Leboucher, A., Laurent, C., Fernandez-Gomez, F. J., Burnouf, S., Troquier, L., Eddarkaoui, S., et al. (2013). Detrimental effects of diet-induced obesity on τ pathology are independent of insulin resistance in τ transgenic mice. Diabetes 62, 1681–1688. doi: 10.2337/db12-0866

PubMed Abstract | CrossRef Full Text | Google Scholar

Li, L., and Hölscher, C. (2007). Common pathological processes in Alzheimer disease and type 2 diabetes: a review. Brain Res. Rev. 56, 384–402. doi: 10.1016/j.brainresrev.2007.09.001

PubMed Abstract | CrossRef Full Text | Google Scholar

Li, Y., Xu, W., Mu, Y., and Zhang, J. Z. (2013). Acidic pH retards the fibrillization of human Islet Amyloid Polypeptide due to electrostatic repulsion of histidines. J. Chem. Phys. 139, 055102. doi: 10.1063/1.4817000

PubMed Abstract | CrossRef Full Text | Google Scholar

Lutz, T. A. (2005). Pancreatic amylin as a centrally acting satiating hormone. Curr. Drug Targets 6, 181–189. doi: 10.2174/1389450053174596

PubMed Abstract | CrossRef Full Text | Google Scholar

Lutz, T. A. (2009). Control of food intake and energy expenditure by amylin—therapeutic implications. Int. J. Obes. (Lond.), 33(Suppl. 1), S24–S27. doi: 10.1038/ijo.2009.13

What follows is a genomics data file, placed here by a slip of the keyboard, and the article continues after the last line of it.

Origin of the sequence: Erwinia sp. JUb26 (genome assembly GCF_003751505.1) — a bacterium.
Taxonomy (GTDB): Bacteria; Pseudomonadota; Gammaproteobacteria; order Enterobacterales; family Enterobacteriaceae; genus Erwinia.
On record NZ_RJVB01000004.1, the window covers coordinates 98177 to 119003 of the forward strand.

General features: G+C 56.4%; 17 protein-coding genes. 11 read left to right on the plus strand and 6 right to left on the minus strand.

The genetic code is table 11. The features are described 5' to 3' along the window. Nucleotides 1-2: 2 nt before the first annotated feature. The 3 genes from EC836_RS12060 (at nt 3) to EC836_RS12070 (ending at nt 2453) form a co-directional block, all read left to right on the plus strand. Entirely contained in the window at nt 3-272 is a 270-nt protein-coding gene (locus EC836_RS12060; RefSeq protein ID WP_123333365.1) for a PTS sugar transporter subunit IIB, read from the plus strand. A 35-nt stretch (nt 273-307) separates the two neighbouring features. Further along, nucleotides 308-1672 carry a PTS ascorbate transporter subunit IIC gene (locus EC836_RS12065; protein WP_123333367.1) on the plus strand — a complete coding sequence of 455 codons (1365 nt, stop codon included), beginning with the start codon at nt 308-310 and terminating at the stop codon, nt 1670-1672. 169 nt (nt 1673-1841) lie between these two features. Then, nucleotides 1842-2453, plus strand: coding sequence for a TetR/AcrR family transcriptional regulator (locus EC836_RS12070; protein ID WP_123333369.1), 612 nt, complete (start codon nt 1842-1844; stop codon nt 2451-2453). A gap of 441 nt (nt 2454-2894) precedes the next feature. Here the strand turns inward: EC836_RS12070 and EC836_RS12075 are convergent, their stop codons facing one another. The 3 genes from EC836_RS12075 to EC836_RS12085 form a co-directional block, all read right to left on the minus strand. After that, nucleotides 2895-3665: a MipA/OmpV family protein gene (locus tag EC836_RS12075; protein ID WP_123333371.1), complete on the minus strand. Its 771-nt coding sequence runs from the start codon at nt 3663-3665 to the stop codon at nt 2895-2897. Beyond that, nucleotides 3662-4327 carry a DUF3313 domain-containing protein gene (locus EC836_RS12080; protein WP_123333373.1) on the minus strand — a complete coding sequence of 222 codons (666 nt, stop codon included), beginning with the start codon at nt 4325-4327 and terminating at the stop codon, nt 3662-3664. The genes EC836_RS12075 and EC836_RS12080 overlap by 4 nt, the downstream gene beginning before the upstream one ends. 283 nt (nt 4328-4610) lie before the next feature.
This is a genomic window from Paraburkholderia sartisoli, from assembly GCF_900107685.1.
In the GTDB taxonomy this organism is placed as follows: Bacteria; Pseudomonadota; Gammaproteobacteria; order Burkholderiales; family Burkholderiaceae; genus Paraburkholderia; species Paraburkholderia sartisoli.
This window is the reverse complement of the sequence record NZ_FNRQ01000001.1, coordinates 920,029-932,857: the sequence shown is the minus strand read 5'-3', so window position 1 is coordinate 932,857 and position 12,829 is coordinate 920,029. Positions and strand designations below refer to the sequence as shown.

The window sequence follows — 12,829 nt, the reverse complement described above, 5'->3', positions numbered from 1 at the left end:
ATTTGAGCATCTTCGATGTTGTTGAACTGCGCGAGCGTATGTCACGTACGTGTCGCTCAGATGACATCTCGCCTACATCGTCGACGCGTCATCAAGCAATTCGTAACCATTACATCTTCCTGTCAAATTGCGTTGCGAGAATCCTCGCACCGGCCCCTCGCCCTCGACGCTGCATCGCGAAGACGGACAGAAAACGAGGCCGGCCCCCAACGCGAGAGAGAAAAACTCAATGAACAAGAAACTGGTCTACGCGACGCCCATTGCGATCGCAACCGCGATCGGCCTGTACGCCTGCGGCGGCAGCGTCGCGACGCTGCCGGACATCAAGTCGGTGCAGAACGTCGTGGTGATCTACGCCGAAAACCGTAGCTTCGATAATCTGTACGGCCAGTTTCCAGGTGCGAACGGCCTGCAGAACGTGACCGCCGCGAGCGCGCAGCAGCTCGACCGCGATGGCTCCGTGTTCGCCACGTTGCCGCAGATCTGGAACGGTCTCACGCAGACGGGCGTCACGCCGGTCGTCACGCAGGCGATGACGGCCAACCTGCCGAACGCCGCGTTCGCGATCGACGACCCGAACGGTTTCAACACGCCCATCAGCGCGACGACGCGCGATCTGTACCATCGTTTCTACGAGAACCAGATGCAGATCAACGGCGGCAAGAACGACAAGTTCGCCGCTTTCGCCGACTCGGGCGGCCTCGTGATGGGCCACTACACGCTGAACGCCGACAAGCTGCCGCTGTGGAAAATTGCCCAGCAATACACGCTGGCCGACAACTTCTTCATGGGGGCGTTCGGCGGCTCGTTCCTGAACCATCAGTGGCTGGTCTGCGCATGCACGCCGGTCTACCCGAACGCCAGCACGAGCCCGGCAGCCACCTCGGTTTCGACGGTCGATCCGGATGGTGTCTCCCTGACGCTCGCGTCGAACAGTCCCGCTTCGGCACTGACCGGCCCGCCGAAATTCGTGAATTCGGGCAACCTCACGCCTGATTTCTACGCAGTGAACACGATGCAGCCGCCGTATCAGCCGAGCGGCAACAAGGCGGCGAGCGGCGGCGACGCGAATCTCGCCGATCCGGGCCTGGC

PubMed Abstract | CrossRef Full Text | Google Scholar

Lutz, T. A. (2010). The role of amylin in the control of energy homeostasis. Am. J. Physiol. Regul. Integr. Comp. Physiol. 298, R1475–R1484. doi: 10.1152/ajpregu.00703.2009

PubMed Abstract | CrossRef Full Text | Google Scholar

Lutz, T. A., Althaus, J., Rossi, R., and Scharrer, E. (1998a). Anorectic effect of amylin is not transmitted by capsaicin-sensitive nerve fibers. Am. J. Physiol. 274, R1777–R1782.

PubMed Abstract | Google Scholar

Lutz, T. A., Del Prete, E., and Scharrer, E. (1995a). Subdiaphragmatic vagotomy does not influence the anorectic effect of amylin. Peptides 16, 457–462. doi: 10.1016/0196-9781(94)00203-I

PubMed Abstract | CrossRef Full Text | Google Scholar

Lutz, T. A., Geary, N., Szabady, M. M., Del Prete, E., and Scharrer, E. (1995b). Amylin decreases meal size in rats. Physiol. Behav. 58, 1197–1202. doi: 10.1016/0031-9384(95)02067-5

PubMed Abstract | CrossRef Full Text | Google Scholar

Lutz, T. A., Mollet, A., Rushing, P. A., Riediger, T., and Scharrer, E. (2001). The anorectic effect of a chronic peripheral infusion of amylin is abolished in area postrema/nucleus of the solitary tract (AP/NTS) lesioned rats. Int. J. Obes. Relat. Metab. Disord. 25, 1005–1011. doi: 10.1038/sj.ijo.0801664

PubMed Abstract | CrossRef Full Text | Google Scholar